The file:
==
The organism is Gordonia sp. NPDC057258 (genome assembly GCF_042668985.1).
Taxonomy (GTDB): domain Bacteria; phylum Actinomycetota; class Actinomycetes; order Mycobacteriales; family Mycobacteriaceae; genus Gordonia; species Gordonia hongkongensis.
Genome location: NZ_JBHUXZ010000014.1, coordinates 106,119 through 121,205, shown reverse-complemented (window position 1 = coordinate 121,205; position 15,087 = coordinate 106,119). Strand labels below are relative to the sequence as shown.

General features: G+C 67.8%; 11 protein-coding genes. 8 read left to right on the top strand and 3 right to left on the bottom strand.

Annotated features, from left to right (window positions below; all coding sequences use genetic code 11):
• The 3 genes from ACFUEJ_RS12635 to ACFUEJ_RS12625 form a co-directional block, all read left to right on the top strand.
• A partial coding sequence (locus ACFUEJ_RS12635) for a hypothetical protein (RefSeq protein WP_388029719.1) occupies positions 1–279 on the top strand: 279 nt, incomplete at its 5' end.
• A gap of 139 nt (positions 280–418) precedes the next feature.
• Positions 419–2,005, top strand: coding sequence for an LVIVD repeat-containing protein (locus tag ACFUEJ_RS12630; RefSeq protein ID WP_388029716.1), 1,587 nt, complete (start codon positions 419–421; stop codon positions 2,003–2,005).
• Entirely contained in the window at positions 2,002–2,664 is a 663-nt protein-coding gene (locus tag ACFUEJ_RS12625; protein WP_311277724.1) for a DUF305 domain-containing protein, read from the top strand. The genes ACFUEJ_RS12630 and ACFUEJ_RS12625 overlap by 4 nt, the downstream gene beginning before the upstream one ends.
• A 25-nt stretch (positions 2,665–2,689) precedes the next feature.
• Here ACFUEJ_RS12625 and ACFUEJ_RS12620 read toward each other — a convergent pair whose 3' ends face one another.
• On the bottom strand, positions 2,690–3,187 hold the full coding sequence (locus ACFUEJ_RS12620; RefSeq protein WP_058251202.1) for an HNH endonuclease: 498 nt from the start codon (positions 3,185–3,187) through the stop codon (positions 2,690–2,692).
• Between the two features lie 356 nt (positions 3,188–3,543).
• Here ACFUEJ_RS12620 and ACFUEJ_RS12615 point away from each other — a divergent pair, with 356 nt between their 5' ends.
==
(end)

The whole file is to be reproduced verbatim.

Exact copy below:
The organism is Gordonia sp. NPDC057258 (genome assembly GCF_042668985.1).
Taxonomy (GTDB): domain Bacteria; phylum Actinomycetota; class Actinomycetes; order Mycobacteriales; family Mycobacteriaceae; genus Gordonia; species Gordonia hongkongensis.
Genome location: NZ_JBHUXZ010000014.1, coordinates 106,119 through 121,205, shown reverse-complemented (window position 1 = coordinate 121,205; position 15,087 = coordinate 106,119). Strand labels below are relative to the sequence as shown.

General features: G+C 67.8%; 11 protein-coding genes. 8 read left to right on the top strand and 3 right to left on the bottom strand.

Annotated features, from left to right (window positions below; all coding sequences use genetic code 11):
• The 3 genes from ACFUEJ_RS12635 to ACFUEJ_RS12625 form a co-directional block, all read left to right on the top strand.
• A partial coding sequence (locus ACFUEJ_RS12635) for a hypothetical protein (RefSeq protein WP_388029719.1) occupies positions 1–279 on the top strand: 279 nt, incomplete at its 5' end.
• A gap of 139 nt (positions 280–418) precedes the next feature.
• Positions 419–2,005, top strand: coding sequence for an LVIVD repeat-containing protein (locus tag ACFUEJ_RS12630; RefSeq protein ID WP_388029716.1), 1,587 nt, complete (start codon positions 419–421; stop codon positions 2,003–2,005).
• Entirely contained in the window at positions 2,002–2,664 is a 663-nt protein-coding gene (locus tag ACFUEJ_RS12625; protein WP_311277724.1) for a DUF305 domain-containing protein, read from the top strand. The genes ACFUEJ_RS12630 and ACFUEJ_RS12625 overlap by 4 nt, the downstream gene beginning before the upstream one ends.
• A 25-nt stretch (positions 2,665–2,689) precedes the next feature.
• Here ACFUEJ_RS12625 and ACFUEJ_RS12620 read toward each other — a convergent pair whose 3' ends face one another.
• On the bottom strand, positions 2,690–3,187 hold the full coding sequence (locus ACFUEJ_RS12620; RefSeq protein WP_058251202.1) for an HNH endonuclease: 498 nt from the start codon (positions 3,185–3,187) through the stop codon (positions 2,690–2,692).
• Between the two features lie 356 nt (positions 3,188–3,543).
• Here ACFUEJ_RS12620 and ACFUEJ_RS12615 point away from each other — a divergent pair, with 356 nt between their 5' ends.